Belfast Telegraph

Omagh bomb: Relatives of victims 'disappointed but not surprised' with decision for no public inquiry

Secretary of State Theresa Villiers said there were not "sufficient grounds to justify a further review or inquiry" into the 1998 Omagh bombing

By John Mulgrew

There will be no public inquiry into the Omagh bombing Secretary of State Theresa Villiers has said.

Ms Villiers said there were not "sufficient grounds to justify a further review or inquiry".

Twenty-nine people were killed in the Real IRA attack after a massive car bomb exploded in the Co Tyrone town.

On Thursday morning it was announced that she has decided not to instigate a public inquiry into the circumstances over the Real IRA bombing in Omagh on August 15, 1998.

"I do not believe that there are sufficient grounds to justify a further review or inquiry above and beyond those that have already taken place or are ongoing," she said.

The Secretary of State for Northern Ireland said it had not been "an easy decision" and that "all views were carefully considered".

Families of those killed in the attack last month called for a full public inquiry into the atrocity.

"I believe that the ongoing investigation by the Office of the Police Ombudsman for Northern Ireland is the best way to address any outstanding issues relating to the police investigation into the Omagh attack," she added.

"The fact remains that the Real IRA carried out the bombing in Omagh on August 15, 1998, murdering 29 people and injuring many more.

"Responsibility is theirs alone. I sincerely hope that the ongoing police investigation will bring to justice those responsible for this brutal crime."

"I have met representatives of the Omagh Support and Self Help Group, as have a number of my predecessors as Secretary of State. I have offered to meet them again to explain my decision further if they wish."

All these views were weighed against other factors, including the series of previous inquiries into the Omagh bomb and the current investigation by the Office of the Police Ombudsman for Northern Ireland, the NIO said.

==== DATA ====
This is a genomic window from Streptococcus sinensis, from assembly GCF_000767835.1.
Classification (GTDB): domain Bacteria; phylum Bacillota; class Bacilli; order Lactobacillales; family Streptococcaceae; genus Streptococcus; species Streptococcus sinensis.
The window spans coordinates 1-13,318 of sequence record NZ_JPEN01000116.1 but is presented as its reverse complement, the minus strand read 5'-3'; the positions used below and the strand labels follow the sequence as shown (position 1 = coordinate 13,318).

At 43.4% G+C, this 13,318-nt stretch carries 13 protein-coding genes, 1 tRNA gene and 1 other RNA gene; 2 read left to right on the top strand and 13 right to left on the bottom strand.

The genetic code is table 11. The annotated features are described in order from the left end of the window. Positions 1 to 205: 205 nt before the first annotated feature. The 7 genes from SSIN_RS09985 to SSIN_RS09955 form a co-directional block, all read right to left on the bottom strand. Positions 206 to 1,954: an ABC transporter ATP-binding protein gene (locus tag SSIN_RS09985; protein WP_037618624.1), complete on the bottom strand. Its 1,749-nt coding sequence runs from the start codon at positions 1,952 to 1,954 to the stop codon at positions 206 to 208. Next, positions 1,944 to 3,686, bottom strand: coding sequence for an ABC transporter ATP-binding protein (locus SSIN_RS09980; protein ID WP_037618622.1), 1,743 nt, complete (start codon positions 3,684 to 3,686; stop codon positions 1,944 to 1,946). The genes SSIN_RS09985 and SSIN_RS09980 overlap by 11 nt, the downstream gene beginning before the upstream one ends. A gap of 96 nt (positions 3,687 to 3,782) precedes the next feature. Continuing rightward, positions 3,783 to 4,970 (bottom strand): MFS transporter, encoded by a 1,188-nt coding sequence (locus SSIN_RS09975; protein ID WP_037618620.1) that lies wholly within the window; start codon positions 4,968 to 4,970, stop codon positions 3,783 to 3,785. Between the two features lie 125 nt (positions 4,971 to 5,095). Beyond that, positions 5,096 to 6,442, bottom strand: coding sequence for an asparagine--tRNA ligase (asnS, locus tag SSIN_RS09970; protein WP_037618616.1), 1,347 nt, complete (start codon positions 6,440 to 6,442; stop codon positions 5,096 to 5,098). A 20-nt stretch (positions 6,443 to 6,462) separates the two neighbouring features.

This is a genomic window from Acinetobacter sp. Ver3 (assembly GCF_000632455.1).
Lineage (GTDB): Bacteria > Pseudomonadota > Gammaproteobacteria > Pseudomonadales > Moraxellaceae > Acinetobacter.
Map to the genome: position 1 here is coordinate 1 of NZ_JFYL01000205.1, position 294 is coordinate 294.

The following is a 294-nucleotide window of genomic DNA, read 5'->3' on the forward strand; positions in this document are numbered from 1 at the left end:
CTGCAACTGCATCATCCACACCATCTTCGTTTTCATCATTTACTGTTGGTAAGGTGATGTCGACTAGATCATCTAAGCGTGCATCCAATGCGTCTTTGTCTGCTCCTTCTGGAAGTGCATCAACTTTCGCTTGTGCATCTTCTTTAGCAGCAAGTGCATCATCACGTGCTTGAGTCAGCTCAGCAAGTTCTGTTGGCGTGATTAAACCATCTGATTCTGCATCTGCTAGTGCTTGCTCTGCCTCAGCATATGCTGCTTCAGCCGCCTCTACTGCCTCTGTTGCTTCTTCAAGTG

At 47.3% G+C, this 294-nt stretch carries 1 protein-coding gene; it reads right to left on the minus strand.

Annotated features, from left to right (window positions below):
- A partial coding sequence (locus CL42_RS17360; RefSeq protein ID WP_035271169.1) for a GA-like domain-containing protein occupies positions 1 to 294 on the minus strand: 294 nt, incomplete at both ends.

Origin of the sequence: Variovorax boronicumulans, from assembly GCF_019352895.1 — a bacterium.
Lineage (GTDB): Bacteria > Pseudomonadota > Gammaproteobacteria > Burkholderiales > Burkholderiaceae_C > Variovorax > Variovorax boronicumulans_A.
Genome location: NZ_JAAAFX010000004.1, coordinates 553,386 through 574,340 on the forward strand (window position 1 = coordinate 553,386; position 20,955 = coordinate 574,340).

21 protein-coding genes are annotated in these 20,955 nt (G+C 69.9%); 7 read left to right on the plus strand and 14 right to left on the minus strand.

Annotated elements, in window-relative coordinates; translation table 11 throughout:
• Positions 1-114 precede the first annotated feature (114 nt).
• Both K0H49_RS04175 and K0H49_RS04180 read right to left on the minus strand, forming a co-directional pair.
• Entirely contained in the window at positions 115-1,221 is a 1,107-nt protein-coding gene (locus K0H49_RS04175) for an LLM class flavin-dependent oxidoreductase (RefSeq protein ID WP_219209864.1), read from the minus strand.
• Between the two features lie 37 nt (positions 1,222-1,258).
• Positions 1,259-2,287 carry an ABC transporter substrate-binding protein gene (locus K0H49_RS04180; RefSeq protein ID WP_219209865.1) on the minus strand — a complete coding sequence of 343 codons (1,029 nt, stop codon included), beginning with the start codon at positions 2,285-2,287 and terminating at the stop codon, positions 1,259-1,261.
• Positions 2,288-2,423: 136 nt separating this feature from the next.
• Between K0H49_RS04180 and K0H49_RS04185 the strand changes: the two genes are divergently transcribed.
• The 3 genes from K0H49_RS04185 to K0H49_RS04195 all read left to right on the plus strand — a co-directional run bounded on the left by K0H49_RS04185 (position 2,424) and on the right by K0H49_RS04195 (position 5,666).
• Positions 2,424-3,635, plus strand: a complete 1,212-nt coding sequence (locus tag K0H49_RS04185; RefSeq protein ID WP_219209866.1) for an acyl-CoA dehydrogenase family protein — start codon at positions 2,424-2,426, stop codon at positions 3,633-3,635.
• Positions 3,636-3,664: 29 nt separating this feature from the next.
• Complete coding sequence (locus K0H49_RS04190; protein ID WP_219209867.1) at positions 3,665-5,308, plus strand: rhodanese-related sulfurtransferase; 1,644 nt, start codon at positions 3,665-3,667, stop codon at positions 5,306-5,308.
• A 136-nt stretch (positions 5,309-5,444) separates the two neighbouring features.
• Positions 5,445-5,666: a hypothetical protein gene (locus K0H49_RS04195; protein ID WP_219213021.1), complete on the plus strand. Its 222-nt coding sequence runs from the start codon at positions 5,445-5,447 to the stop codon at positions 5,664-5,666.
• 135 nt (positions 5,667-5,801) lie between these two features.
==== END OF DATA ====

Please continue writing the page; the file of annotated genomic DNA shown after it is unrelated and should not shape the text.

The Co Tyrone blast was one of the worst atrocities in the Northern Ireland conflict and relatives have called for an all-Ireland probe into whether the authorities could have done more to prevent it.

Speaking to Sky News, Michael Gallagher, whose son Aidan was killed in the bomb attack said he was "absolutely disappointed but not surprised".

He described the reasons given by Ms Villiers for ruling out a public inquiry as "trivial".

"Those people didn't need to die and yet here we have the Secretary of State saying we cannot have a public inquiry."

"We gave both governments a document over a year ago that shows that both the British and Irish government could have done something to prevent the Omagh bomb," he said.

"We have the result now - it's not the result we wanted but at least we can move forward. We can go to the courts and that's exactly what we will do."

The 1998 bomb attack killed 29 men, women and children, as well as unborn twins, in what was the most devastating act of terrorism of the Troubles.

Nobody has been convicted for the attack.

But a civil action in 2009 resulted in four men being found liable for the atrocity.

They were found liable for the bombing in a landmark civil case taken by some of the bereaved relatives and ordered to pay £1.6 million compensation.

 

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